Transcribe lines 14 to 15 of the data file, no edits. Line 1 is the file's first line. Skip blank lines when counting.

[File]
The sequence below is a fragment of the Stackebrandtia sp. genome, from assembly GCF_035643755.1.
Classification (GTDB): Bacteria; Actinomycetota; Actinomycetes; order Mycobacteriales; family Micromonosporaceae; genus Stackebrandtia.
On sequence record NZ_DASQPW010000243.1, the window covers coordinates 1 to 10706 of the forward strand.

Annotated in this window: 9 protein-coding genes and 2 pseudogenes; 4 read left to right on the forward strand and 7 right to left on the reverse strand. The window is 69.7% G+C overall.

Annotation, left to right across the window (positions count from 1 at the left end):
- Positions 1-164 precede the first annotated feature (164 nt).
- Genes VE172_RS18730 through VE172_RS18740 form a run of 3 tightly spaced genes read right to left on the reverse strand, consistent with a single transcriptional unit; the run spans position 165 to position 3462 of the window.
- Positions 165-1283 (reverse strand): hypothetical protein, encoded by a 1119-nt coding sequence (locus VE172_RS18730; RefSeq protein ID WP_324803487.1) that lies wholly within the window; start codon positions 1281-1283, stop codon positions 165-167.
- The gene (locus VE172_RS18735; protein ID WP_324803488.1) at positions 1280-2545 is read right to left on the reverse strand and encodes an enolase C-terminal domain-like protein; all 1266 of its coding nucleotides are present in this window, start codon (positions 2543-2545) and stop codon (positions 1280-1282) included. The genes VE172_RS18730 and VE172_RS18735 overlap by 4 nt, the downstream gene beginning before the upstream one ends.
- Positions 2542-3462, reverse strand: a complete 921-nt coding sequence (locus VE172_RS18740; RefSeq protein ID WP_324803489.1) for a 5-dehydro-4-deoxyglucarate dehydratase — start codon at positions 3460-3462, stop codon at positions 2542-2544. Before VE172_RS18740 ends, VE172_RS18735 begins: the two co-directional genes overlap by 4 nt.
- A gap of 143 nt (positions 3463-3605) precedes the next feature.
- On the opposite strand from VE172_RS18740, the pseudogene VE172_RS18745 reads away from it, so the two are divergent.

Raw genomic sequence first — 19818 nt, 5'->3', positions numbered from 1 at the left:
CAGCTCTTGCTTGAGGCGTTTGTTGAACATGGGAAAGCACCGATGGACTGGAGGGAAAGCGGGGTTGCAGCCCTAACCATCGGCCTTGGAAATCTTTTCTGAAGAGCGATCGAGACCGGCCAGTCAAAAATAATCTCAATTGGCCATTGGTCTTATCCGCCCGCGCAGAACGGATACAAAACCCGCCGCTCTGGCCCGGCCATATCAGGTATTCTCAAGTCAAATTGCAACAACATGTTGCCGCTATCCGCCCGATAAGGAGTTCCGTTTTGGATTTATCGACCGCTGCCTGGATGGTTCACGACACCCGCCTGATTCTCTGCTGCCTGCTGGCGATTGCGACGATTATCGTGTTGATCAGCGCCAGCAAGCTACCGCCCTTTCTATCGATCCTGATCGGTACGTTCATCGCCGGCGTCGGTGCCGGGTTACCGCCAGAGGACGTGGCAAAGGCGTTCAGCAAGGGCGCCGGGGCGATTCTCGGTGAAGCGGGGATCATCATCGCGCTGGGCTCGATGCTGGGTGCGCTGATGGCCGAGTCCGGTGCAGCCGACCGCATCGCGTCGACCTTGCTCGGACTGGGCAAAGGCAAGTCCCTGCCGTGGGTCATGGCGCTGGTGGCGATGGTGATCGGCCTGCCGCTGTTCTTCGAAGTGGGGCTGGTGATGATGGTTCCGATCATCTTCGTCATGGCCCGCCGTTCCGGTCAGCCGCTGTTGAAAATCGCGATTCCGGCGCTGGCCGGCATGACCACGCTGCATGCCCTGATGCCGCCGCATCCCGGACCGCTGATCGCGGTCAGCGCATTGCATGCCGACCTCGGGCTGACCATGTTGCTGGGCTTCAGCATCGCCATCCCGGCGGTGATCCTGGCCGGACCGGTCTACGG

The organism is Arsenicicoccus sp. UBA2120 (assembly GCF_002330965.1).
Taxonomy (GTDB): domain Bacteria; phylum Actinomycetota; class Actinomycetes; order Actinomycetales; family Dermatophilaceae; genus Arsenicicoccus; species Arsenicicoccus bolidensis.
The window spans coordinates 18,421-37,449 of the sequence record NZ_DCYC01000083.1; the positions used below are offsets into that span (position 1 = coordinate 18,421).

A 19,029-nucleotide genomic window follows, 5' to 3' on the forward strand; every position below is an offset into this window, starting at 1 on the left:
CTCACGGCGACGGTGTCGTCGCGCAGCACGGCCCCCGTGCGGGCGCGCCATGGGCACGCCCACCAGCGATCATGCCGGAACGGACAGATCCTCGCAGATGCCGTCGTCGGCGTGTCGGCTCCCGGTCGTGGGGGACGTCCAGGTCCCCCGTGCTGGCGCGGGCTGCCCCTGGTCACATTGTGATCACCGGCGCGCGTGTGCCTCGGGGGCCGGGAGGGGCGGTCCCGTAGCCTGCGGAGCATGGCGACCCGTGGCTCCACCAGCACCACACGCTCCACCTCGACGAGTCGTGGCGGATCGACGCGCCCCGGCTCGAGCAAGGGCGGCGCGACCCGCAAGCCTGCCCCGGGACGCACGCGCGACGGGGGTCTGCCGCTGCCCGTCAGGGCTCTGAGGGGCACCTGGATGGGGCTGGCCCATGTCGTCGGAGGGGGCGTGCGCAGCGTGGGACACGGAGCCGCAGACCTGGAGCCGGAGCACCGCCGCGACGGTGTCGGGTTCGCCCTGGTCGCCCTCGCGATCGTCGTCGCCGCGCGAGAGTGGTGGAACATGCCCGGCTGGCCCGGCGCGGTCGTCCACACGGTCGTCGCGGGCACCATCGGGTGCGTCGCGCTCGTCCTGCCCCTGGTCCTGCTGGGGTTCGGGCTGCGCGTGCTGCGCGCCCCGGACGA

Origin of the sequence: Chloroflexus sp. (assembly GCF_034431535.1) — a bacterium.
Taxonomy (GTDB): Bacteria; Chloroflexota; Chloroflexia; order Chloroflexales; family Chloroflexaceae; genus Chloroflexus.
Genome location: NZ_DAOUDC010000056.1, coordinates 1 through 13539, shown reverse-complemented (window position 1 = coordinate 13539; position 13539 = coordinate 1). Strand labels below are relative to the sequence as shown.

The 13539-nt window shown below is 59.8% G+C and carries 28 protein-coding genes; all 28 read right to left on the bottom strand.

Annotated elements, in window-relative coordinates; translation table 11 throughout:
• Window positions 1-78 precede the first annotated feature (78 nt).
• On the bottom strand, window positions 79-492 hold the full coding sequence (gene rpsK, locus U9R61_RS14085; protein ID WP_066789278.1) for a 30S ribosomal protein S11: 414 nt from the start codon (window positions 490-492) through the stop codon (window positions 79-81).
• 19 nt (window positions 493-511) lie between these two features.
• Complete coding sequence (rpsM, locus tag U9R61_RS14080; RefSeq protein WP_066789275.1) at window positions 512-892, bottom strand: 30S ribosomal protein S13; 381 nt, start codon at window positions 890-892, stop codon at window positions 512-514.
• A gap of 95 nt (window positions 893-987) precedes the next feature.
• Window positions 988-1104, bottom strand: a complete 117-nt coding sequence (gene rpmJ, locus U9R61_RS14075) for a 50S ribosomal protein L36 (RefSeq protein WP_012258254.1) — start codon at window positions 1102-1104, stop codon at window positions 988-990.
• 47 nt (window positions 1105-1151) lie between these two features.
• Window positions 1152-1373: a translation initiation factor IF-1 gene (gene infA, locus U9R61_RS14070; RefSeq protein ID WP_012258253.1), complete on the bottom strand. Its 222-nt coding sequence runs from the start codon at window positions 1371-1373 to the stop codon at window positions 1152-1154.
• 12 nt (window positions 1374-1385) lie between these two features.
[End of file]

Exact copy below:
CAGCTCTTGCTTGAGGCGTTTGTTGAACATGGGAAAGCACCGATGGACTGGAGGGAAAGCGGGGTTGCAGCCCTAACCATCGGCCTTGGAAATCTTTTCTGAAGAGCGATCGAGACCGGCCAGTCAAAAATAATCTCAATTGGCCATTGGTCTTATCCGCCCGCGCAGAACGGATACAAAACCCGCCGCTCTGGCCCGGCCATATCAGGTATTCTCAAGTCAAATTGCAACAACATGTTGCCGCTATCCGCCCGATAAGGAGTTCCGTTTTGGATTTATCGACCGCTGCCTGGATGGTTCACGACACCCGCCTGATTCTCTGCTGCCTGCTGGCGATTGCGACGATTATCGTGTTGATCAGCGCCAGCAAGCTACCGCCCTTTCTATCGATCCTGATCGGTACGTTCATCGCCGGCGTCGGTGCCGGGTTACCGCCAGAGGACGTGGCAAAGGCGTTCAGCAAGGGCGCCGGGGCGATTCTCGGTGAAGCGGGGATCATCATCGCGCTGGGCTCGATGCTGGGTGCGCTGATGGCCGAGTCCGGTGCAGCCGACCGCATCGCGTCGACCTTGCTCGGACTGGGCAAAGGCAAGTCCCTGCCGTGGGTCATGGCGCTGGTGGCGATGGTGATCGGCCTGCCGCTGTTCTTCGAAGTGGGGCTGGTGATGATGGTTCCGATCATCTTCGTCATGGCCCGCCGTTCCGGTCAGCCGCTGTTGAAAATCGCGATTCCGGCGCTGGCCGGCATGACCACGCTGCATGCCCTGATGCCGCCGCATCCCGGACCGCTGATCGCGGTCAGCGCATTGCATGCCGACCTCGGGCTGACCATGTTGCTGGGCTTCAGCATCGCCATCCCGGCGGTGATCCTGGCCGGACCGGTCTACGG

The organism is Arsenicicoccus sp. UBA2120 (assembly GCF_002330965.1).